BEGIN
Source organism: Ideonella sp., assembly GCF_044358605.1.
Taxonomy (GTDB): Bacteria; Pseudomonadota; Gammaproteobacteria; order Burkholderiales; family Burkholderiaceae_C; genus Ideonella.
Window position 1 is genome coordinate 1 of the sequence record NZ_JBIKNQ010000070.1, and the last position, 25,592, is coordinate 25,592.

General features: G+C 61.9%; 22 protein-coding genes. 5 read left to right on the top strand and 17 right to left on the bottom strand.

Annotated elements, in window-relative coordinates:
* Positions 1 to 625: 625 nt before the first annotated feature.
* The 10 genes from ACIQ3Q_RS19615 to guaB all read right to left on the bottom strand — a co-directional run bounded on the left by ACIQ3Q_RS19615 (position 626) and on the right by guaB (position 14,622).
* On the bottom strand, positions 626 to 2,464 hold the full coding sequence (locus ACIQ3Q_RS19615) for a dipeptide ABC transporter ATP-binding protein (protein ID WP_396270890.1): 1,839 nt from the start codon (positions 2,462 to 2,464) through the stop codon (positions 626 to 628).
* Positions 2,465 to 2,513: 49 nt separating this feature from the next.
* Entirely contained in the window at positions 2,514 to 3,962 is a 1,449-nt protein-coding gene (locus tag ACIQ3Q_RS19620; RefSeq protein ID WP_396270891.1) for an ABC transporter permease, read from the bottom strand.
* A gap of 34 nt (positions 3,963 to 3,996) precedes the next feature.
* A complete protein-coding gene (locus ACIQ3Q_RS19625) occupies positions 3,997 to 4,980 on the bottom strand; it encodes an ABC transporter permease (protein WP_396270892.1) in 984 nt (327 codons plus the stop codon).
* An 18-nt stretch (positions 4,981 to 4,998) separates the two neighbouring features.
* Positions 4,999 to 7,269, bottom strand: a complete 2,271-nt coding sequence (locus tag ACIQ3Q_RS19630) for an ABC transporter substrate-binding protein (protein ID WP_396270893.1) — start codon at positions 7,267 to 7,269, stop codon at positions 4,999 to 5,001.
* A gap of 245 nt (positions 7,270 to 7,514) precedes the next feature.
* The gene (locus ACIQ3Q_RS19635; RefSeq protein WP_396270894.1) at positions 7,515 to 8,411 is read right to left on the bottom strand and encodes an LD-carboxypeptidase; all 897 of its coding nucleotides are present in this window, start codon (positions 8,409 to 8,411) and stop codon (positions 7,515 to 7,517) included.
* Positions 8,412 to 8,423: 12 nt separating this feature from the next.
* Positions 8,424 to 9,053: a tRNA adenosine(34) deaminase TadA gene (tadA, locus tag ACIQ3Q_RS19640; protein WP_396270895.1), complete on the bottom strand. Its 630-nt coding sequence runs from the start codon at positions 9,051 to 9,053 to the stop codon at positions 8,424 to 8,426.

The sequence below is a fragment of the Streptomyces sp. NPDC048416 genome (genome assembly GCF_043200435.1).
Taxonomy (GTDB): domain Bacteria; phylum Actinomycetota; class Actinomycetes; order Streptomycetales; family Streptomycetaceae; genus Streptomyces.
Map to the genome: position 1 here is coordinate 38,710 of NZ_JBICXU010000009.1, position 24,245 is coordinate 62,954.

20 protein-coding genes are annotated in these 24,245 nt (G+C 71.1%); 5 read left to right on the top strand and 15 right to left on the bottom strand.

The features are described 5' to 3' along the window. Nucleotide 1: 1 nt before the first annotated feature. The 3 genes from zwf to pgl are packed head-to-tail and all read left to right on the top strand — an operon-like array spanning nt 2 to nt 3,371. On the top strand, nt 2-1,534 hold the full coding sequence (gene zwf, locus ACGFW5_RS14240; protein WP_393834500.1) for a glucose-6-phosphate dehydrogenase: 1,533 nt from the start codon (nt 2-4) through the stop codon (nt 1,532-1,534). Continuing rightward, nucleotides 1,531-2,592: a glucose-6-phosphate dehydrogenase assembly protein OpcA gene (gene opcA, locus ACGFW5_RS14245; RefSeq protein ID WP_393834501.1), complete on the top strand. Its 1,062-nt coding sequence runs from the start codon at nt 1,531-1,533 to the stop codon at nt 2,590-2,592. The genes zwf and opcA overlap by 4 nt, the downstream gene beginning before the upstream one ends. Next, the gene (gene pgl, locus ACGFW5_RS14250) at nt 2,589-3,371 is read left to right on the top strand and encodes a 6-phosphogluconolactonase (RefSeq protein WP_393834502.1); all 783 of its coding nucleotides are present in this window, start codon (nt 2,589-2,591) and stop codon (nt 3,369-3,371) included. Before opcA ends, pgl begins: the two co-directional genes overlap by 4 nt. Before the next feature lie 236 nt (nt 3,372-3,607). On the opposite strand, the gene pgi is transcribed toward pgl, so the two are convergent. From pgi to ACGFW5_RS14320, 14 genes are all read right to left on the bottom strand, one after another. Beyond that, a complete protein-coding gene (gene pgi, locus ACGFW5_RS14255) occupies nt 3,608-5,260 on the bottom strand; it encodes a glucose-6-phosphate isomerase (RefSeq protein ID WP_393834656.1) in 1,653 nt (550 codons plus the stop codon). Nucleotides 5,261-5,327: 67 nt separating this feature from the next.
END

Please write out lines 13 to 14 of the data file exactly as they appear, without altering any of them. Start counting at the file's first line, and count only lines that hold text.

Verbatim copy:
* An 18-nt stretch (positions 4,981 to 4,998) separates the two neighbouring features.
* Positions 4,999 to 7,269, bottom strand: a complete 2,271-nt coding sequence (locus tag ACIQ3Q_RS19630) for an ABC transporter substrate-binding protein (protein ID WP_396270893.1) — start codon at positions 7,267 to 7,269, stop codon at positions 4,999 to 5,001.